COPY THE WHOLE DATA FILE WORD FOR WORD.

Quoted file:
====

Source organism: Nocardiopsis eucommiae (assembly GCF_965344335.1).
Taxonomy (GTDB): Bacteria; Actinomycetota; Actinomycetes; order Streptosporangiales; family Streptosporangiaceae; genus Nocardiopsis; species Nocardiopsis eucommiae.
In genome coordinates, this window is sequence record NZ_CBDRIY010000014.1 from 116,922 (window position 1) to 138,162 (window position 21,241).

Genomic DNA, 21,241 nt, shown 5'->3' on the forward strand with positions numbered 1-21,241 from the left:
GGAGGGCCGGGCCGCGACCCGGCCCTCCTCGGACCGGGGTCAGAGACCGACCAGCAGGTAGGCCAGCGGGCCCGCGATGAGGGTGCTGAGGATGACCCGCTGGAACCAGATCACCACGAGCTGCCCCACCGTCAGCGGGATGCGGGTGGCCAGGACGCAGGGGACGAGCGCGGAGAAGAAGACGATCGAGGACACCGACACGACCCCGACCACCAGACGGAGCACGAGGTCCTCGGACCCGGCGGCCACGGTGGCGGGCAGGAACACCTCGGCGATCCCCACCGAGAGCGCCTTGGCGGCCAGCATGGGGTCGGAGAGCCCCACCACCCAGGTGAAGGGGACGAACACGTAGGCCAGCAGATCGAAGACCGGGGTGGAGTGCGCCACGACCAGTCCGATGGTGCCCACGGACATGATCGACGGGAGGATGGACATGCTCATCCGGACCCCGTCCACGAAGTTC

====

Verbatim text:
Source organism: Nocardiopsis eucommiae (assembly GCF_965344335.1).
Taxonomy (GTDB): Bacteria; Actinomycetota; Actinomycetes; order Streptosporangiales; family Streptosporangiaceae; genus Nocardiopsis; species Nocardiopsis eucommiae.
In genome coordinates, this window is sequence record NZ_CBDRIY010000014.1 from 116,922 (window position 1) to 138,162 (window position 21,241).

Genomic DNA, 21,241 nt, shown 5'->3' on the forward strand with positions numbered 1-21,241 from the left:
GGAGGGCCGGGCCGCGACCCGGCCCTCCTCGGACCGGGGTCAGAGACCGACCAGCAGGTAGGCCAGCGGGCCCGCGATGAGGGTGCTGAGGATGACCCGCTGGAACCAGATCACCACGAGCTGCCCCACCGTCAGCGGGATGCGGGTGGCCAGGACGCAGGGGACGAGCGCGGAGAAGAAGACGATCGAGGACACCGACACGACCCCGACCACCAGACGGAGCACGAGGTCCTCGGACCCGGCGGCCACGGTGGCGGGCAGGAACACCTCGGCGATCCCCACCGAGAGCGCCTTGGCGGCCAGCATGGGGTCGGAGAGCCCCACCACCCAGGTGAAGGGGACGAACACGTAGGCCAGCAGATCGAAGACCGGGGTGGAGTGCGCCACGACCAGTCCGATGGTGCCCACGGACATGATCGACGGGAGGATGGACATGCTCATCCGGACCCCGTCCACGAAGTTC